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Project Management 101 & Tools

How To Start And Finish A ‘no-fail’ Project. Part 1


Fighting Internal Resistance. Part 1


Suggestion #1: Don’t force the new system on anyone

Suggestion #2: Show the personal payback

Suggestion #3: Make it a habit for everyone


According to a major IT research institution, The Standish Group, only 16% of IT projects are completed on time and on budget. Standish estimates that 53% overrun their schedules and surpass their budgets while 31% are canceled. Gartner estimates that nearly 50% of all new software projects in the United States come will go over budget.

In other words, there is only one chance in six that your next project will succeed. These are fairly depressing odds. However, unlike Texas No-Limit Hold’em, your next IT project does not have to be a gamble. By knowing the most common causes of project failure, you and your the company can play your cards well and lay down a winning hand every time.

Recognized PM specialists all agree that the following are the primary factors that could ruin your project:

  1. Lack of objective project status reports;
  2. Poor communication within a team;
  3. Internal resistance to the project management tools and methodologies;
  4. Changing requirements during development;
  5. Inadequate initial project planning.

In this article, we will review one of these obstacles – Internal Resistance and show some effective ways how to fight it.

People do not like changes. Actually, people hate change. Especially when changes require added work: track time, fill out the exact steps to reproduce a defect, change task status, etc.

If you ask your team members what it will take to do this extra work, the most common answer will be: “Short of holding a gun to my head, nothing”. But there are some ways to get your team on board. Here are the top three suggestions for seasoned project managers.

Suggestion #1: Don’t force the new system on anyone

Never, ever just show up with a new tool and say: “OK boys, start using this software now.”

  • First, educate your team before introducing the new software or system. Hold a short meeting and provide a brief overview of the solution. Explain the tool’s importance to the company and why they are being asked to use it.
  • Next, set up a trial and ensure that as many of your team members are involved in the test run as possible.
  • Make sure that all users have some basic training before allowing them to use the application on their own.
  • During the trial period, meet with users and get their feedback. Some people will whine as a reflexive reaction. However, if anyone has a valid point or suggestion, adjust your plan whenever possible. Discuss all concerns and determine if the issues can be addressed.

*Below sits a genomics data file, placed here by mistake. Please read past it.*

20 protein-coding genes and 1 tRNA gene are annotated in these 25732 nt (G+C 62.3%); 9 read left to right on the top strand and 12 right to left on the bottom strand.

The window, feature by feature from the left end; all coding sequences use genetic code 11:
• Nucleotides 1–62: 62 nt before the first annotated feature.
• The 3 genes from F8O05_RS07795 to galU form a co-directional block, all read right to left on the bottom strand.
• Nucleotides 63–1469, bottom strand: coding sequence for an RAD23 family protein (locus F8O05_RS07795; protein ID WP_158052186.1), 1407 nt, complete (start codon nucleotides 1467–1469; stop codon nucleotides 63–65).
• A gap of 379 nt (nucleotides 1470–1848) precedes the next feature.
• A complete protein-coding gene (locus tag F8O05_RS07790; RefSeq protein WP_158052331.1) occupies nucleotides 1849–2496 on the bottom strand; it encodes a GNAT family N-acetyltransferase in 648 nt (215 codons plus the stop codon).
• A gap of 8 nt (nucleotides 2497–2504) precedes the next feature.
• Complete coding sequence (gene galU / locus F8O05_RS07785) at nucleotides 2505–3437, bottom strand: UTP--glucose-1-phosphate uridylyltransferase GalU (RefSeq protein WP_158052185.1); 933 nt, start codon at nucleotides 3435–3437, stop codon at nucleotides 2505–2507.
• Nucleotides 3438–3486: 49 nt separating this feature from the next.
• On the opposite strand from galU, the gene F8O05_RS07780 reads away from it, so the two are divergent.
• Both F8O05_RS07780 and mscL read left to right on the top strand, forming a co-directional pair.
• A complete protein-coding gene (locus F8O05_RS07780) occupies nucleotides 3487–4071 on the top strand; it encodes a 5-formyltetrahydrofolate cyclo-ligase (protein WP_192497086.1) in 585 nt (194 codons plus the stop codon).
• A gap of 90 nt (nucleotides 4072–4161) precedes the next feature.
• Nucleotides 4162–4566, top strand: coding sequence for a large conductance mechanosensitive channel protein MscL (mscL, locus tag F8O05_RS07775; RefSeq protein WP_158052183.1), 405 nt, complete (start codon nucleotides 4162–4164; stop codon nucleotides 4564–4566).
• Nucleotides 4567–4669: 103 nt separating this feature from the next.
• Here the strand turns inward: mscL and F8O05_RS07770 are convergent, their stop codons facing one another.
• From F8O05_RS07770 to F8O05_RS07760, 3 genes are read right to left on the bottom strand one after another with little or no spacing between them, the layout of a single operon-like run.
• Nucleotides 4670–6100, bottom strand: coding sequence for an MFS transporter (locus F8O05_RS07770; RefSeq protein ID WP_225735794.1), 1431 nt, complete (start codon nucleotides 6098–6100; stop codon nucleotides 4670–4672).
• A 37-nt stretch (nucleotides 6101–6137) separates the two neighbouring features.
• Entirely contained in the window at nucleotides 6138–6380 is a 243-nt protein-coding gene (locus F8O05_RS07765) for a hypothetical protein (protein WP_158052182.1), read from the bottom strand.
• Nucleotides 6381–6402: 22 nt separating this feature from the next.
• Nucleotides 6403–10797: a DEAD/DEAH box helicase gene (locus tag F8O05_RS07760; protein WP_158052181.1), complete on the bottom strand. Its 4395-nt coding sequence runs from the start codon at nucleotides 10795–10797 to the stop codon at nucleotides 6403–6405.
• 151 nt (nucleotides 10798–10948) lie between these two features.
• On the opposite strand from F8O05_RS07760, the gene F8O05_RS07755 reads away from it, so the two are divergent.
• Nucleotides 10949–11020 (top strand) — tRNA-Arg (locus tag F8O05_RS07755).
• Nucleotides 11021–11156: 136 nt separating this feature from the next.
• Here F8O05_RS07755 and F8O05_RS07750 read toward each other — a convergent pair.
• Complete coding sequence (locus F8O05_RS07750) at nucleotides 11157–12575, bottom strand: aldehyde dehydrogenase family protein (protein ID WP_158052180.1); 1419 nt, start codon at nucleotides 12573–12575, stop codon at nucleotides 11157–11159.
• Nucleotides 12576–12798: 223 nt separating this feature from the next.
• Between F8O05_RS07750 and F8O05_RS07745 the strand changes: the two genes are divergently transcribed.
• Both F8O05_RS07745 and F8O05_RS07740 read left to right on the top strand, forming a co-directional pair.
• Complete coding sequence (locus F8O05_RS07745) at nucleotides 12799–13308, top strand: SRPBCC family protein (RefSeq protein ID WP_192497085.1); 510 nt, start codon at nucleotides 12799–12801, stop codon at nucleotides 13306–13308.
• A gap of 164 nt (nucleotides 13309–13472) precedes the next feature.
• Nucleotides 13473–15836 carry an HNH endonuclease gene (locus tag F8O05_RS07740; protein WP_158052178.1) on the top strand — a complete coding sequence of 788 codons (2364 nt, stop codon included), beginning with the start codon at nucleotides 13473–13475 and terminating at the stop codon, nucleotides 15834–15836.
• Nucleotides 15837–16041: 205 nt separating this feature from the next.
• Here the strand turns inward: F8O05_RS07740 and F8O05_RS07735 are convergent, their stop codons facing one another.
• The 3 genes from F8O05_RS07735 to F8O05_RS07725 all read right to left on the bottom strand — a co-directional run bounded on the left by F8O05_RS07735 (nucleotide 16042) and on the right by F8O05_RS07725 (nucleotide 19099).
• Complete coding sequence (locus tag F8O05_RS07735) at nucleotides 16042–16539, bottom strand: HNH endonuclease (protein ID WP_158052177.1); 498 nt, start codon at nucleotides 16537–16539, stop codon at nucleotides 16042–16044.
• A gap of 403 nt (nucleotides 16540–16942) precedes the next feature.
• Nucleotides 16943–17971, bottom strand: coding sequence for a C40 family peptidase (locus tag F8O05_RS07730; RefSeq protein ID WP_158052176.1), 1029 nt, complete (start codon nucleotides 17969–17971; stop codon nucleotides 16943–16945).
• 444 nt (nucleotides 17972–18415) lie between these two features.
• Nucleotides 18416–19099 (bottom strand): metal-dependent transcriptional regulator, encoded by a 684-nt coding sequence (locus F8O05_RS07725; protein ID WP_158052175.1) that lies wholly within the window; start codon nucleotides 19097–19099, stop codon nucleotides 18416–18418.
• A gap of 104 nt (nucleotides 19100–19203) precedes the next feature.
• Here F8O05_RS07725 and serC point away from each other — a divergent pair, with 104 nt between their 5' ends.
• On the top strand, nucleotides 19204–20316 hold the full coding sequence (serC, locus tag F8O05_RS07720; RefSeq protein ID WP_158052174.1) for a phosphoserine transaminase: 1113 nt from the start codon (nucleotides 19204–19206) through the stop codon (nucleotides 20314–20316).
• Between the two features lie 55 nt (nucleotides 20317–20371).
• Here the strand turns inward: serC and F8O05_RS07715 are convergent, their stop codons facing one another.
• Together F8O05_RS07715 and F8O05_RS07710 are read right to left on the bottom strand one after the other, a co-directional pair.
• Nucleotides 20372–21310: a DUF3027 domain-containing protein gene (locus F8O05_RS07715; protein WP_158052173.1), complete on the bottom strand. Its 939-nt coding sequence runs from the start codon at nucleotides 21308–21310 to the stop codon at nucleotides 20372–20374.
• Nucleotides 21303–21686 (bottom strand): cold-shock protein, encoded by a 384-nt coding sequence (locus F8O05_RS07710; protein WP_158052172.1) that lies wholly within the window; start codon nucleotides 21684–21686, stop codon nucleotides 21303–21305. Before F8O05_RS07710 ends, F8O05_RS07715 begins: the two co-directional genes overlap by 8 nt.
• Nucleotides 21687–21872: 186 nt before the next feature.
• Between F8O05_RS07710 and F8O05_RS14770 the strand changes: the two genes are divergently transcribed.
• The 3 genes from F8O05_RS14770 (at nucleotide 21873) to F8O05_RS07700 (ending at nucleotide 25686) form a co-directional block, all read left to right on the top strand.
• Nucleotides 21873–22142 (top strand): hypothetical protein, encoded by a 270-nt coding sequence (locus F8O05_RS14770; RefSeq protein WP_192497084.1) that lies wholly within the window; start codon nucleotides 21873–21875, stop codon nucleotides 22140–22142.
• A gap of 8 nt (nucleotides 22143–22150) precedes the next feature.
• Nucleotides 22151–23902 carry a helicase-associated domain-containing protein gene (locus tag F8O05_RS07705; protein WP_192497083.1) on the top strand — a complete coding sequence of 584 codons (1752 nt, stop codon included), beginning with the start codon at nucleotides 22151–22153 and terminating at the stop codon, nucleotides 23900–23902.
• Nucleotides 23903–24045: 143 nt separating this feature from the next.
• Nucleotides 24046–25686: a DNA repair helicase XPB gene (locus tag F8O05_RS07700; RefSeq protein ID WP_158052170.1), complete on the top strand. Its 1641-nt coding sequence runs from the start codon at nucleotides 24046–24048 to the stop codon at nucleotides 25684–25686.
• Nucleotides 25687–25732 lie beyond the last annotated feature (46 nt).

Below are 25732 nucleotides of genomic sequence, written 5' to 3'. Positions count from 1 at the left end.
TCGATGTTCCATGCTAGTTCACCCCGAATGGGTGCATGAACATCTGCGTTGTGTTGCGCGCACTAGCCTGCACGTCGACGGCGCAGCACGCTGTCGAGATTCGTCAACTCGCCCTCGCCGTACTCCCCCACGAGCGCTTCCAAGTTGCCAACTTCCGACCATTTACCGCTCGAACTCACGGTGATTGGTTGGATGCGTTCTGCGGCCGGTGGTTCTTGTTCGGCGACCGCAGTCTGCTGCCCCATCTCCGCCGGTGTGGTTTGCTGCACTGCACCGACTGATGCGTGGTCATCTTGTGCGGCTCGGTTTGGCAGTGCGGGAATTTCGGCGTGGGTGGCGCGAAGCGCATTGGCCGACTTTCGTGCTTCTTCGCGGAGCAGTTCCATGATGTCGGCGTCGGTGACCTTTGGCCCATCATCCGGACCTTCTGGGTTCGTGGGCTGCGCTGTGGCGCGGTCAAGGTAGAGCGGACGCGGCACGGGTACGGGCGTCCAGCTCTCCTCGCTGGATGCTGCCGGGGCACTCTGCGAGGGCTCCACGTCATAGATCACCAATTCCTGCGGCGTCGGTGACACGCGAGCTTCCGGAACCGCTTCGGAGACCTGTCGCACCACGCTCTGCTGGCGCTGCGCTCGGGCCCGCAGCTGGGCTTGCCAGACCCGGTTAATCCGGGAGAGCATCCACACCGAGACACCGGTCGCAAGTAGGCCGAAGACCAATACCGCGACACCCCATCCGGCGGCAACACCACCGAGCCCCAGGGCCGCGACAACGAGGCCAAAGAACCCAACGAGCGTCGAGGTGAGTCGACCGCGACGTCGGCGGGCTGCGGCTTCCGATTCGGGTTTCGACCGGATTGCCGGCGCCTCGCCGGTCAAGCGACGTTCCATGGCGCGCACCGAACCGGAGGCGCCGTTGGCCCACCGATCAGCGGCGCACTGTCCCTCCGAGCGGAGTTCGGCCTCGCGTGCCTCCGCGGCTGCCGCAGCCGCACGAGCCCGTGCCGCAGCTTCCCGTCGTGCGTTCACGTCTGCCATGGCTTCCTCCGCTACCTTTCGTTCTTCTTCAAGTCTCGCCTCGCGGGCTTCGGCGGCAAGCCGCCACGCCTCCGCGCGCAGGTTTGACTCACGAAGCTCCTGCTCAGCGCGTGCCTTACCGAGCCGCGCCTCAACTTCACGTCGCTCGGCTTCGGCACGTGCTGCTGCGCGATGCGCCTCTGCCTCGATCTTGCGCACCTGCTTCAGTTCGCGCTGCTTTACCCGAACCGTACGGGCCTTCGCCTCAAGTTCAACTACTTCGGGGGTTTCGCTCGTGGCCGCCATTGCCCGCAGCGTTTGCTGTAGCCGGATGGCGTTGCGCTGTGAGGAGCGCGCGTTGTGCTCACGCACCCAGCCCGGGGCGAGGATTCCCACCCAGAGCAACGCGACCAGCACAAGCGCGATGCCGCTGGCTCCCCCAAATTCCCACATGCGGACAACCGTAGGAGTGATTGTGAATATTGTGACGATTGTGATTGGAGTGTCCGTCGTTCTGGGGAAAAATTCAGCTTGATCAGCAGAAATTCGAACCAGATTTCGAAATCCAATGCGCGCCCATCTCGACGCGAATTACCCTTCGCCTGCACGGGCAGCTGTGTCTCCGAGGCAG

• If some users were unable to evaluate the tool properly in the time allotted, try to persuade your vendor to provide additional trial time.

Suggestion #2: Show the personal payback

You will need to demonstrate to people what is in it for them and how they will benefit personally from using the product.

For example A constant barrage of conflicting feature requests frustrates the developers in your organization. You will do them a great service by giving a straightforward set of development priorities. Then, since they will be informed of the project’s priorities, developers will know the problems that require fixing and the features upon which to work.

Do you hold long status meetings to stay on top of projects? Most developers hate these meetings. Try offering them this carrot: “If you use this project management software to track your progress, your presence won’t be required at the weekly status review meeting.”

Or, perhaps, you might say: “In order to prevent a repeat of last year’s fiasco in which Mary and Jim were fired for going over budget, we need to show our progress to the CIO. In this way, we can correct the trajectory before it’s too late. That’s what this system will do for us!”

Suggestion #3: Make it a habit for everyone

When you have resolved all the issues and fully implemented the system, indicate to everyone the type of metrics or data you want and make that input mandatory. You will need to check it regularly. If it is important enough to occupy your people’s time, it is important enough for your follow-up. Do not make exceptions for anybody. Do not accept excuses for failure to use the tool. Its use must become routine – a very useful habit.

  1. Do not force the new system on anyone
  2. Show the personal payback
  3. Make it a habit for everyone

After that, your team members will be enthusiastic and, probably, use the project management application in more ways than you can imagine.

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